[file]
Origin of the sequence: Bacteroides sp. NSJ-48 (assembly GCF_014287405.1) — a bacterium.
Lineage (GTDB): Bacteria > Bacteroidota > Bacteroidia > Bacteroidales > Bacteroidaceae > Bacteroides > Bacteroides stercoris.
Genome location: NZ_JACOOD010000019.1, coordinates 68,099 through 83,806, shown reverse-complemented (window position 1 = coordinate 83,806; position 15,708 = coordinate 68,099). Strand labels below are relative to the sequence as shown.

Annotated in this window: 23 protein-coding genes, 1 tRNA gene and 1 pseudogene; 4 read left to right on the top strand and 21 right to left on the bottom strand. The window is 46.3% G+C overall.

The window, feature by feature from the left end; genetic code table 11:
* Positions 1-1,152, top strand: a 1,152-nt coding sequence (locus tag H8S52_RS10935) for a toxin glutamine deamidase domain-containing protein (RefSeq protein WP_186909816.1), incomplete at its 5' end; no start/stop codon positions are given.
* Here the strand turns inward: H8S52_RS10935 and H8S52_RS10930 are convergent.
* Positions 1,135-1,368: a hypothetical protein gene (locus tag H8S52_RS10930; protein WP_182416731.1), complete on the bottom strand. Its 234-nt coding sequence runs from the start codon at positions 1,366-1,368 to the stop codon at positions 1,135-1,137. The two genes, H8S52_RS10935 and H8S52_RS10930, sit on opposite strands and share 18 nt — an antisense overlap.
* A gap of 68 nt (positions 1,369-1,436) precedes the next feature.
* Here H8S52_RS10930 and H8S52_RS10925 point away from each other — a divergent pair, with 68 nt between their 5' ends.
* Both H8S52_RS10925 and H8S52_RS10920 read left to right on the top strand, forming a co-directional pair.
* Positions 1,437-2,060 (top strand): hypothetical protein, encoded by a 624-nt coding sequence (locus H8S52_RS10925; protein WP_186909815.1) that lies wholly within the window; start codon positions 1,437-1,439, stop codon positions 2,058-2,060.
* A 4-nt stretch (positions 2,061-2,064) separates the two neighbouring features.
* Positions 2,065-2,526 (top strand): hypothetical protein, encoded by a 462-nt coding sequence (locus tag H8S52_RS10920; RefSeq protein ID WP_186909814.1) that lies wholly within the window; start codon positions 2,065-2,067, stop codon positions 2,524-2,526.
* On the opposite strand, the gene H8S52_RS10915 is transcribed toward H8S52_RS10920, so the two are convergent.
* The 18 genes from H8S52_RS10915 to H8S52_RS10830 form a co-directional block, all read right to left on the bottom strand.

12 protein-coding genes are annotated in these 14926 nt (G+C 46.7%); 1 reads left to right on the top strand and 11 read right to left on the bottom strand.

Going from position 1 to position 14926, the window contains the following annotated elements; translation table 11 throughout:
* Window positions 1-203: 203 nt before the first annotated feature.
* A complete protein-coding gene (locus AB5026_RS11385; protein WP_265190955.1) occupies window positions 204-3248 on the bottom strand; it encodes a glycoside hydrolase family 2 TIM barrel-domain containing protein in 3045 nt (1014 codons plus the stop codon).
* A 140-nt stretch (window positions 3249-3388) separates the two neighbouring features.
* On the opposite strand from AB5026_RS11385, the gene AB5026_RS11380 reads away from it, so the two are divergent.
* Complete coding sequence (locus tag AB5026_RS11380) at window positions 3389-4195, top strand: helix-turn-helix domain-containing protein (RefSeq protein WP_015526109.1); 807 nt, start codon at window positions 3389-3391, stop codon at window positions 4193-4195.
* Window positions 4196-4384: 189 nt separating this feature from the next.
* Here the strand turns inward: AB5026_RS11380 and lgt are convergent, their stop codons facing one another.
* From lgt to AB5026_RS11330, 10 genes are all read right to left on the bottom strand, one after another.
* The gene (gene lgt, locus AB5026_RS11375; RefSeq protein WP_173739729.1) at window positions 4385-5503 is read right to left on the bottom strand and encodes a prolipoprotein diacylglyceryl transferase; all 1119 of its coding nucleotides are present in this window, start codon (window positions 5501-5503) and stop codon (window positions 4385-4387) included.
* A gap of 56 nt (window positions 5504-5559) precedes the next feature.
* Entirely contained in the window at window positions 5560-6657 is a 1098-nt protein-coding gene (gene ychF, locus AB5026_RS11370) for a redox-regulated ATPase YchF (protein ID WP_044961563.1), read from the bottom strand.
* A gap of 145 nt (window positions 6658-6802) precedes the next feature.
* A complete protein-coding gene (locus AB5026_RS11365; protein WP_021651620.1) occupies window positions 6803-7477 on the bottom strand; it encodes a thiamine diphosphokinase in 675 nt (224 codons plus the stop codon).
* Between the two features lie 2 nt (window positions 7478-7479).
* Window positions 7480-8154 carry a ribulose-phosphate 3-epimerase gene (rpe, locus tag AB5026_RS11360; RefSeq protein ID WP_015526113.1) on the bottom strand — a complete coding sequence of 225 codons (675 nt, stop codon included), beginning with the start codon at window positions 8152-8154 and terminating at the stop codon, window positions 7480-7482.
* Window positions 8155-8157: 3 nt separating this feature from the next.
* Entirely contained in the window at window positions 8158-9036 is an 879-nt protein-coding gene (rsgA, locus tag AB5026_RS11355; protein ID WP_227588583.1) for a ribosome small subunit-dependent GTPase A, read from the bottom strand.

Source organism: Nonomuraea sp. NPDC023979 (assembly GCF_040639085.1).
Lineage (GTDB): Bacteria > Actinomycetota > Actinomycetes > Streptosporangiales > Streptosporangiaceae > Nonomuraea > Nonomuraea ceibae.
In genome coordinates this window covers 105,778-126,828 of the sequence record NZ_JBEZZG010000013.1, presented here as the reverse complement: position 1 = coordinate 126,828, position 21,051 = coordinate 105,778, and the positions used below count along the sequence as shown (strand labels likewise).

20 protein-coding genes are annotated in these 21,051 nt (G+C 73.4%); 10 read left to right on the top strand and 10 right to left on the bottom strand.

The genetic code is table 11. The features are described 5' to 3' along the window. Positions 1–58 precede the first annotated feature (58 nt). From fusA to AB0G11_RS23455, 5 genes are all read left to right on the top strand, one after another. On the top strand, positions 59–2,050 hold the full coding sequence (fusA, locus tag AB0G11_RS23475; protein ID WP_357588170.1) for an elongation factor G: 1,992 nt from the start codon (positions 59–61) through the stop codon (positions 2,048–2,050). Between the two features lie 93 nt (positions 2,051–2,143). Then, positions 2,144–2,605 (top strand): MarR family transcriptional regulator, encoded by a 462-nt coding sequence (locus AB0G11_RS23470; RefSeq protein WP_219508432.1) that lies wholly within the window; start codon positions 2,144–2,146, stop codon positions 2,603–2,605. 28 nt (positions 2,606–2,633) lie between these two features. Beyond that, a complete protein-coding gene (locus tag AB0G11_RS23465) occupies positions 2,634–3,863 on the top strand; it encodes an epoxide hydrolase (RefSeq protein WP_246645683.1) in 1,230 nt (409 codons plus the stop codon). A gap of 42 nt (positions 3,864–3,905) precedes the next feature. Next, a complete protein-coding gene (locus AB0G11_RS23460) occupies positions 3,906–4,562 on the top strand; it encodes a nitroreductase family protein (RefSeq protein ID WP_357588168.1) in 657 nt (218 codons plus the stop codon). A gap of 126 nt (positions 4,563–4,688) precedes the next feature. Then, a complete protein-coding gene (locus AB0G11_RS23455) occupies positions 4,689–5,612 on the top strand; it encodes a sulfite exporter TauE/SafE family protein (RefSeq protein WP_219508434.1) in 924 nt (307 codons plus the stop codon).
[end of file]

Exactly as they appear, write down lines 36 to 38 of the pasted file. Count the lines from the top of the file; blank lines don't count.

Source organism: Nonomuraea sp. NPDC023979 (assembly GCF_040639085.1).
Lineage (GTDB): Bacteria > Actinomycetota > Actinomycetes > Streptosporangiales > Streptosporangiaceae > Nonomuraea > Nonomuraea ceibae.
In genome coordinates this window covers 105,778-126,828 of the sequence record NZ_JBEZZG010000013.1, presented here as the reverse complement: position 1 = coordinate 126,828, position 21,051 = coordinate 105,778, and the positions used below count along the sequence as shown (strand labels likewise).